Allen County has been awarded a transportation grant in excess of $70,000.
Jessica Thompson, director of development for Thrive Allen County, confirmed the state’s award of the 5311 grant, and said it would “allow us to move forward and establish a public transportation system in Allen County.”
The program will launch in July, and set the groundwork for a more “permanent” system moving forward.
Thompson also said that surveys had been distributed regarding potential fares, and noted that so far residents would mostly prefer either donations or a $1 fee.
(The 5311-oriented program is different from the county’s pilot transportation program, set to launch in April. It will offer free rides until at least September.)
Regarding the program centered on the 5311 grant, commissioner David Lee, who was not a member of the commission when the program was originally advanced, expressed concerns about the cost of the county’s match.
As an 80-20 grant, the state would pay more than $70,000 (max $92,500), whereas the county would pay approximately $18,500.
Lee said that individuals had been “inundating” him with calls about the program, and maintained that “if we do this thing, we need to break even at minimum.”
By contrast, Lisse Regehr, CEO Thrive Allen County, suggested that commissioners should look at the program’s more indirect benefits, financial and otherwise, rather than focus only on the bottom line.
“These are people, if we don’t get them where they’re going, they’re not spending that money grocery shopping, they’re not going to the doctor’s office,” she said.
And via existing transportation initiatives, “we are already seeing these dollars going back to the community,” she argued, even if not back to the county as such.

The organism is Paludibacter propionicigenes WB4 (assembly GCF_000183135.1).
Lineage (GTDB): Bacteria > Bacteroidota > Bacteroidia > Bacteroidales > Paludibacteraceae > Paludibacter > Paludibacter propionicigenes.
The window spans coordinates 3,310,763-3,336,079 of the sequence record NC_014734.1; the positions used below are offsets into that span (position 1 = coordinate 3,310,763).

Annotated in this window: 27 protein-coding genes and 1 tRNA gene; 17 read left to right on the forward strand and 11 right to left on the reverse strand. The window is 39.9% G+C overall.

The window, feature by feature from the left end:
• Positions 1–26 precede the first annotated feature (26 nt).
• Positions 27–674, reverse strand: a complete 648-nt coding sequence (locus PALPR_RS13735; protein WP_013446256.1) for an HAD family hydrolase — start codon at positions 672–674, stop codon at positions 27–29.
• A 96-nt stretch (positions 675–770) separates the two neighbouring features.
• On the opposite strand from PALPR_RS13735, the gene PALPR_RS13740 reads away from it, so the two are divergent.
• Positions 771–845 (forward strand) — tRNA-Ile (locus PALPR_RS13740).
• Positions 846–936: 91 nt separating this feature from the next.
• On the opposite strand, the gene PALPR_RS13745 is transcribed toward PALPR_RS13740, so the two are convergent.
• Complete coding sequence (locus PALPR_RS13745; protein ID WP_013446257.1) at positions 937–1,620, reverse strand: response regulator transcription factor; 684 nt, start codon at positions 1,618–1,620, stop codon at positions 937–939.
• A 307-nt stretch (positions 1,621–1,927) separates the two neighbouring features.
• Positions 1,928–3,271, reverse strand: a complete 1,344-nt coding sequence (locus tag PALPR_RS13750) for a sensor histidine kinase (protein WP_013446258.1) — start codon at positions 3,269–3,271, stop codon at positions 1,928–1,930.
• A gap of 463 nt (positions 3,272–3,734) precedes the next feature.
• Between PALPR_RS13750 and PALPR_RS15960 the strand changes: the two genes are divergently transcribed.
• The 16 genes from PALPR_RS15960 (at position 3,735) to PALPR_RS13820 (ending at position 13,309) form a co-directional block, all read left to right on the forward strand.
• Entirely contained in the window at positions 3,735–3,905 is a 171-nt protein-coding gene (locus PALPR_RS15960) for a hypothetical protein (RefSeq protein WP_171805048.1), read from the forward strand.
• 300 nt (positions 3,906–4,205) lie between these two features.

“We have all kinds of stories told to us,” Regher continued. “We know that there’s a need.”
No additional action was taken by the commission regarding the program at this time.
Jason Trego, Allen County emergency manager, spoke with commissioners about a new digital mapping tool for forecasting and tracking flooding.
The Silver Jacket application allows one to “see exactly which homes in which neighborhoods are going to be flooded,” he explained, providing improved response times for evacuation and other safety measures.
Trego said that most of the tool’s cost would be covered by federal dollars ($45,000 of $49,000), but he was hoping that Allen County, Iola and Humboldt would split the remaining cost of $4,000.
No action was taken at this time, but commissioner Lee called the program “pretty exciting for the county.”
Commissioner Jerry Daniels chimed in by noting that federal dollars designed for items like storm shelters could be spent on forecasting methods/alert systems as well.
Chelsie Angleton, Allen County 911 director, presented commissioners with two training events that she wants the county to host at the Bowlus Fine Arts Center.
One focuses on hostage negotiations for dispatchers, and is scheduled for May 25. Around 40 seats are available for those who are interested (fees apply).
The second event is a presentation by Phil Chalmers on July 28, who is marketed as a “true crime writer, homicide trainer and television personality.”
His presentation is titled “Inside the Mind of a Teenage Killer,” and nearly 700 seats are available for a $50 entrance fee. (As the presentation is graphic, attendees must be 18 or older.)
Angleton, along with sheriff Bryan Murphy, agreed that the presentation would likely sell out, and commissioners gave their approval to both events.
Carla Nemecek from K-State Southwind Extension District said that staff had completely moved into their new office at 1006 N. State St.
However, after settling in they discovered that the windows in the building were subpar, with broken seals, foggy glass and sun damage.
Nemecek therefore asked commissioners if they wouldn’t mind her seeking bids for window work, which they approved.
There may also be an issue with the roof of the building as well, but no action was taken regarding it at this time.
During his weekly report, public works director Mitch Garner said the recent rains posed no significant harm other than holding up road repairs.
Garner said that crews had been trimming trees, fixing signs and unplugging culverts as well.
Tuesday’s meeting concluded with Sheriff Murphy noting the county would likely receive significant stimulus dollars via the American Rescue Plan Act.
In reference to deciding how the money might be spent, he asked commissioners to consider how other cities and states provided bonuses for essential workers.
Commissioners seemed receptive, though took no action at this time.